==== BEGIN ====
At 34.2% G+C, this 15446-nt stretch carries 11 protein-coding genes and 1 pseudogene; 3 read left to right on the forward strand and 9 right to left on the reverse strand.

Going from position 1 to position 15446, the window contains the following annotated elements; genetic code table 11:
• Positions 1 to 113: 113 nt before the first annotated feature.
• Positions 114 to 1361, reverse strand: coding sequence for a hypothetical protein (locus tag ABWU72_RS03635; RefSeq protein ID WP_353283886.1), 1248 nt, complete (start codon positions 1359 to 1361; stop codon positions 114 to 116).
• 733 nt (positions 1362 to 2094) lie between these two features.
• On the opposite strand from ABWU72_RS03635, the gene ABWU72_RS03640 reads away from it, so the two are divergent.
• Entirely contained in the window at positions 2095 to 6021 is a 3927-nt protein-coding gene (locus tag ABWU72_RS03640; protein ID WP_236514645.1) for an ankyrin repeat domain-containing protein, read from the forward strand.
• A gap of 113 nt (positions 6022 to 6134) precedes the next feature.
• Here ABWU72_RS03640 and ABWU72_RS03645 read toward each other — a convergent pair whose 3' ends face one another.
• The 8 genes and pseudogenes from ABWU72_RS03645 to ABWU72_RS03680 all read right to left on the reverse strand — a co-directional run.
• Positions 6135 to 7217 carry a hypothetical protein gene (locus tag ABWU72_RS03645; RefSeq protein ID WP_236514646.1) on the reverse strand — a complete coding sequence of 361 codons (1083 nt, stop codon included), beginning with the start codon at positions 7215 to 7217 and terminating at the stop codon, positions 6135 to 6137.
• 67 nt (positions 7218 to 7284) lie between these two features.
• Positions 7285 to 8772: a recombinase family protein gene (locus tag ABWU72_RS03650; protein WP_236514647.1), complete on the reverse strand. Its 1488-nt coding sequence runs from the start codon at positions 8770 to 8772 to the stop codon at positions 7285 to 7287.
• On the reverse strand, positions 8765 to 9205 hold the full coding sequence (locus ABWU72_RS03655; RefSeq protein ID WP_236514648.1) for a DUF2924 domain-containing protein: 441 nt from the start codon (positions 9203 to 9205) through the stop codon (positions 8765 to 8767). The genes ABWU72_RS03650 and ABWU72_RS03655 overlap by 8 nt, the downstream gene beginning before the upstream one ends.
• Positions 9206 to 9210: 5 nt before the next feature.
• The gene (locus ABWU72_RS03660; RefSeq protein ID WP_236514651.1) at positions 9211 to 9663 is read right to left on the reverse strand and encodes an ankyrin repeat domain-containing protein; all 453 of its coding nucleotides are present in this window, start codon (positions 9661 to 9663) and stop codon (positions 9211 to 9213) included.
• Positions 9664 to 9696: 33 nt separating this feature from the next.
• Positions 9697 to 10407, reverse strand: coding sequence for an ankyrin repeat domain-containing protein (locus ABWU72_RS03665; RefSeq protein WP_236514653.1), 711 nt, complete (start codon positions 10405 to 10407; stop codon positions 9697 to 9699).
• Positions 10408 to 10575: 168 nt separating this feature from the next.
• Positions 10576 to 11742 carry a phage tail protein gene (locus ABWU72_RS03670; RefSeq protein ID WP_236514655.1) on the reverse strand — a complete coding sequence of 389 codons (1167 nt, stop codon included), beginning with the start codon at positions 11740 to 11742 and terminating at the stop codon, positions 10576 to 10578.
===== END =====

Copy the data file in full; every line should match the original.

At 34.2% G+C, this 15446-nt stretch carries 11 protein-coding genes and 1 pseudogene; 3 read left to right on the forward strand and 9 right to left on the reverse strand.

Going from position 1 to position 15446, the window contains the following annotated elements; genetic code table 11:
• Positions 1 to 113: 113 nt before the first annotated feature.
• Positions 114 to 1361, reverse strand: coding sequence for a hypothetical protein (locus tag ABWU72_RS03635; RefSeq protein ID WP_353283886.1), 1248 nt, complete (start codon positions 1359 to 1361; stop codon positions 114 to 116).
• 733 nt (positions 1362 to 2094) lie between these two features.
• On the opposite strand from ABWU72_RS03635, the gene ABWU72_RS03640 reads away from it, so the two are divergent.
• Entirely contained in the window at positions 2095 to 6021 is a 3927-nt protein-coding gene (locus tag ABWU72_RS03640; protein ID WP_236514645.1) for an ankyrin repeat domain-containing protein, read from the forward strand.
• A gap of 113 nt (positions 6022 to 6134) precedes the next feature.
• Here ABWU72_RS03640 and ABWU72_RS03645 read toward each other — a convergent pair whose 3' ends face one another.
• The 8 genes and pseudogenes from ABWU72_RS03645 to ABWU72_RS03680 all read right to left on the reverse strand — a co-directional run.
• Positions 6135 to 7217 carry a hypothetical protein gene (locus tag ABWU72_RS03645; RefSeq protein ID WP_236514646.1) on the reverse strand — a complete coding sequence of 361 codons (1083 nt, stop codon included), beginning with the start codon at positions 7215 to 7217 and terminating at the stop codon, positions 6135 to 6137.
• 67 nt (positions 7218 to 7284) lie between these two features.
• Positions 7285 to 8772: a recombinase family protein gene (locus tag ABWU72_RS03650; protein WP_236514647.1), complete on the reverse strand. Its 1488-nt coding sequence runs from the start codon at positions 8770 to 8772 to the stop codon at positions 7285 to 7287.
• On the reverse strand, positions 8765 to 9205 hold the full coding sequence (locus ABWU72_RS03655; RefSeq protein ID WP_236514648.1) for a DUF2924 domain-containing protein: 441 nt from the start codon (positions 9203 to 9205) through the stop codon (positions 8765 to 8767). The genes ABWU72_RS03650 and ABWU72_RS03655 overlap by 8 nt, the downstream gene beginning before the upstream one ends.
• Positions 9206 to 9210: 5 nt before the next feature.
• The gene (locus ABWU72_RS03660; RefSeq protein ID WP_236514651.1) at positions 9211 to 9663 is read right to left on the reverse strand and encodes an ankyrin repeat domain-containing protein; all 453 of its coding nucleotides are present in this window, start codon (positions 9661 to 9663) and stop codon (positions 9211 to 9213) included.
• Positions 9664 to 9696: 33 nt separating this feature from the next.
• Positions 9697 to 10407, reverse strand: coding sequence for an ankyrin repeat domain-containing protein (locus ABWU72_RS03665; RefSeq protein WP_236514653.1), 711 nt, complete (start codon positions 10405 to 10407; stop codon positions 9697 to 9699).
• Positions 10408 to 10575: 168 nt separating this feature from the next.
• Positions 10576 to 11742 carry a phage tail protein gene (locus ABWU72_RS03670; RefSeq protein ID WP_236514655.1) on the reverse strand — a complete coding sequence of 389 codons (1167 nt, stop codon included), beginning with the start codon at positions 11740 to 11742 and terminating at the stop codon, positions 10576 to 10578.